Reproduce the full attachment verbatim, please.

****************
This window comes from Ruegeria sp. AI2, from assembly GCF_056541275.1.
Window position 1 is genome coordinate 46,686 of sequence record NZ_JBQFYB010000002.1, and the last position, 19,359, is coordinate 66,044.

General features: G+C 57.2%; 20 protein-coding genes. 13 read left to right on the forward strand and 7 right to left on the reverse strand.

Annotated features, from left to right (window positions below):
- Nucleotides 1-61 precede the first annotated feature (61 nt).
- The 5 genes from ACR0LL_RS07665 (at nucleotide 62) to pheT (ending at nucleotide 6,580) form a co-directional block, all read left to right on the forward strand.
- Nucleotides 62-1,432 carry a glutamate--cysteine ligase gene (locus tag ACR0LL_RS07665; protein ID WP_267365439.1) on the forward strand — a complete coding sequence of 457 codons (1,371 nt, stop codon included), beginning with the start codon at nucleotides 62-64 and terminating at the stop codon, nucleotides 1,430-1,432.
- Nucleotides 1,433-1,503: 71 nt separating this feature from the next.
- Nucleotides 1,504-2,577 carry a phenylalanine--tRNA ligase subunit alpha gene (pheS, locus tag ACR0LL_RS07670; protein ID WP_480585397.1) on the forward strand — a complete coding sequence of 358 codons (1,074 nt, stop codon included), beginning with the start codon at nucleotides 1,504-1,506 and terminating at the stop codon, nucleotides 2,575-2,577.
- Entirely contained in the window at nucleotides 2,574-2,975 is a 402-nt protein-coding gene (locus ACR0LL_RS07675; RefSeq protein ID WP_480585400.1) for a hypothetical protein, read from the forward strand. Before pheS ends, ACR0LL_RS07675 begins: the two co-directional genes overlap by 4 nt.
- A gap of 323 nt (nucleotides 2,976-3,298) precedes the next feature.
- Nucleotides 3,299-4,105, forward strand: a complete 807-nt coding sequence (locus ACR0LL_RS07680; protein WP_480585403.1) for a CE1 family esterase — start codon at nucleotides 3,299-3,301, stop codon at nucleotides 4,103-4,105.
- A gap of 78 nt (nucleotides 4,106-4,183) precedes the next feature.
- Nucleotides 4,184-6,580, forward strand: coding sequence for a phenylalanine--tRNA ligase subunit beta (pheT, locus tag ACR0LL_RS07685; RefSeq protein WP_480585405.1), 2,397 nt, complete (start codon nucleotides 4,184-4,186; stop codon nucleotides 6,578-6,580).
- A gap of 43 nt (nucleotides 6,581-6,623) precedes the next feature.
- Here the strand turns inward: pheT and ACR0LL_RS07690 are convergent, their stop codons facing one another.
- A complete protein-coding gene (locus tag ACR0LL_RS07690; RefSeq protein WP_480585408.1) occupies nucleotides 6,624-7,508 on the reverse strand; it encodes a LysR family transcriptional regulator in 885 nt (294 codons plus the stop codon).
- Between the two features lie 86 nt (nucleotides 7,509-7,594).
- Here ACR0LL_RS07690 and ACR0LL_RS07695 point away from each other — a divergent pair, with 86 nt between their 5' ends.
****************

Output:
This window comes from Ruegeria sp. AI2, from assembly GCF_056541275.1.
Window position 1 is genome coordinate 46,686 of sequence record NZ_JBQFYB010000002.1, and the last position, 19,359, is coordinate 66,044.

General features: G+C 57.2%; 20 protein-coding genes. 13 read left to right on the forward strand and 7 right to left on the reverse strand.

Annotated features, from left to right (window positions below):
- Nucleotides 1-61 precede the first annotated feature (61 nt).
- The 5 genes from ACR0LL_RS07665 (at nucleotide 62) to pheT (ending at nucleotide 6,580) form a co-directional block, all read left to right on the forward strand.
- Nucleotides 62-1,432 carry a glutamate--cysteine ligase gene (locus tag ACR0LL_RS07665; protein ID WP_267365439.1) on the forward strand — a complete coding sequence of 457 codons (1,371 nt, stop codon included), beginning with the start codon at nucleotides 62-64 and terminating at the stop codon, nucleotides 1,430-1,432.
- Nucleotides 1,433-1,503: 71 nt separating this feature from the next.
- Nucleotides 1,504-2,577 carry a phenylalanine--tRNA ligase subunit alpha gene (pheS, locus tag ACR0LL_RS07670; protein ID WP_480585397.1) on the forward strand — a complete coding sequence of 358 codons (1,074 nt, stop codon included), beginning with the start codon at nucleotides 1,504-1,506 and terminating at the stop codon, nucleotides 2,575-2,577.
- Entirely contained in the window at nucleotides 2,574-2,975 is a 402-nt protein-coding gene (locus ACR0LL_RS07675; RefSeq protein ID WP_480585400.1) for a hypothetical protein, read from the forward strand. Before pheS ends, ACR0LL_RS07675 begins: the two co-directional genes overlap by 4 nt.
- A gap of 323 nt (nucleotides 2,976-3,298) precedes the next feature.
- Nucleotides 3,299-4,105, forward strand: a complete 807-nt coding sequence (locus ACR0LL_RS07680; protein WP_480585403.1) for a CE1 family esterase — start codon at nucleotides 3,299-3,301, stop codon at nucleotides 4,103-4,105.
- A gap of 78 nt (nucleotides 4,106-4,183) precedes the next feature.
- Nucleotides 4,184-6,580, forward strand: coding sequence for a phenylalanine--tRNA ligase subunit beta (pheT, locus tag ACR0LL_RS07685; RefSeq protein WP_480585405.1), 2,397 nt, complete (start codon nucleotides 4,184-4,186; stop codon nucleotides 6,578-6,580).
- A gap of 43 nt (nucleotides 6,581-6,623) precedes the next feature.
- Here the strand turns inward: pheT and ACR0LL_RS07690 are convergent, their stop codons facing one another.
- A complete protein-coding gene (locus tag ACR0LL_RS07690; RefSeq protein WP_480585408.1) occupies nucleotides 6,624-7,508 on the reverse strand; it encodes a LysR family transcriptional regulator in 885 nt (294 codons plus the stop codon).
- Between the two features lie 86 nt (nucleotides 7,509-7,594).
- Here ACR0LL_RS07690 and ACR0LL_RS07695 point away from each other — a divergent pair, with 86 nt between their 5' ends.